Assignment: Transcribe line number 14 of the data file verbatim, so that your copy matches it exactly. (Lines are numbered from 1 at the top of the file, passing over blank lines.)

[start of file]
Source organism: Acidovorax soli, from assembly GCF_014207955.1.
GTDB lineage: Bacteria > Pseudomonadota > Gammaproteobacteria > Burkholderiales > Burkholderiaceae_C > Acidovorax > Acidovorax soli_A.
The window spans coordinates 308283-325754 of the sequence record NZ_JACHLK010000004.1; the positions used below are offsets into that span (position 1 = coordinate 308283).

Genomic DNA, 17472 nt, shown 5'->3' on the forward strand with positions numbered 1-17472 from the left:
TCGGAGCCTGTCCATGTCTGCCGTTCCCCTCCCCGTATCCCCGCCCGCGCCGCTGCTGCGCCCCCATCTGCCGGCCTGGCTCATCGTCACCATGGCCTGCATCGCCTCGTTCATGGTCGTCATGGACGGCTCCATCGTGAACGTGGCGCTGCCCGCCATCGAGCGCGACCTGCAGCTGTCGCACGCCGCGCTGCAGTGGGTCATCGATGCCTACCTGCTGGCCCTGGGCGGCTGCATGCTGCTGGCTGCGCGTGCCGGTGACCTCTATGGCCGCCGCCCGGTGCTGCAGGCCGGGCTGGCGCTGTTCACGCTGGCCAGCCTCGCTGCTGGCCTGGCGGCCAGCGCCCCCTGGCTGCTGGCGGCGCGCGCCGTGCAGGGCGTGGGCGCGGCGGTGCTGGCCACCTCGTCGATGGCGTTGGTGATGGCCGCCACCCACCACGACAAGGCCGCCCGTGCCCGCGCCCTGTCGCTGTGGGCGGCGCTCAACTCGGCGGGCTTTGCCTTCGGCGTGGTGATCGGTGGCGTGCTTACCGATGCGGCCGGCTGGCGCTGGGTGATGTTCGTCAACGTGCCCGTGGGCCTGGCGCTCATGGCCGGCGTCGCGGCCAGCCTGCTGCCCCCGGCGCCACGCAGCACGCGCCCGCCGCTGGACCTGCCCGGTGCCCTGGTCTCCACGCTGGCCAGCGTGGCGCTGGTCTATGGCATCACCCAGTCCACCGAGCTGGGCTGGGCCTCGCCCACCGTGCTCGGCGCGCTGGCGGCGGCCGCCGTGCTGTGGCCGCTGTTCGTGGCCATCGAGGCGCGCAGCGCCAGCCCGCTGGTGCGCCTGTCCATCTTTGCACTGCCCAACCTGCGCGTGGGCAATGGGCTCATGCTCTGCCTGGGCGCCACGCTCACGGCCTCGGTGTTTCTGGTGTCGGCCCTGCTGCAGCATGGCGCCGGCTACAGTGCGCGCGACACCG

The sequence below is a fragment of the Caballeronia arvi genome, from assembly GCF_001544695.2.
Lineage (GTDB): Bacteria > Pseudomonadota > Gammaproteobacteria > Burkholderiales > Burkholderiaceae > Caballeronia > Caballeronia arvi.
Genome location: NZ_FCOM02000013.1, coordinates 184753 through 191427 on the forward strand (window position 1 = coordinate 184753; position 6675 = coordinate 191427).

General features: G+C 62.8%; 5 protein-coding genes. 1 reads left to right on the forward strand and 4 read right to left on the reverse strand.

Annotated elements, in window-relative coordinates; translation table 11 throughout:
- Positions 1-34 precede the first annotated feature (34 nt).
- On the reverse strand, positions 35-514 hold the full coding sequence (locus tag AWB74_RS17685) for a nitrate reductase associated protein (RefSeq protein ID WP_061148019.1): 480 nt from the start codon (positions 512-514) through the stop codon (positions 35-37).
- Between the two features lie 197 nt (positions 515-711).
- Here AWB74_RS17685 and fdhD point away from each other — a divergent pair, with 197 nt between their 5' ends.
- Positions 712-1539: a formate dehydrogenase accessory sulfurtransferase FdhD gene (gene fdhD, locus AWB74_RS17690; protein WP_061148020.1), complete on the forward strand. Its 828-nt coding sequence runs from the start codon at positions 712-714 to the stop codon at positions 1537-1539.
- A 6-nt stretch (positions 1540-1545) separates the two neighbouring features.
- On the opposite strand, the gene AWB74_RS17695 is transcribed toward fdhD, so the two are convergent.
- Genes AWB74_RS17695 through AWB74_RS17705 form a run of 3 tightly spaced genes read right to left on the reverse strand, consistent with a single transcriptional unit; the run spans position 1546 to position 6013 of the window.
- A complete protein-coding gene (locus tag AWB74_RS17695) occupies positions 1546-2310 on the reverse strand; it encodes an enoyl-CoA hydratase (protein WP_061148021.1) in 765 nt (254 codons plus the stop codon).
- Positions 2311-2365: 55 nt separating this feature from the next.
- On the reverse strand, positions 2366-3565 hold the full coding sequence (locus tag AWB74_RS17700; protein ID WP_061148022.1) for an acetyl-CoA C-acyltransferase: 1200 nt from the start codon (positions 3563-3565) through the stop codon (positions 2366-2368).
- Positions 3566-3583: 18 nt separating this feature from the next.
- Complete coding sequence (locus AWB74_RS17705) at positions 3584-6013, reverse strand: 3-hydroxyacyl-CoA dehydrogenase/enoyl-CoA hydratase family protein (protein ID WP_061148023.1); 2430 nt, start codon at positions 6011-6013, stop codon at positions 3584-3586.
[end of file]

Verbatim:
- Here AWB74_RS17685 and fdhD point away from each other — a divergent pair, with 197 nt between their 5' ends.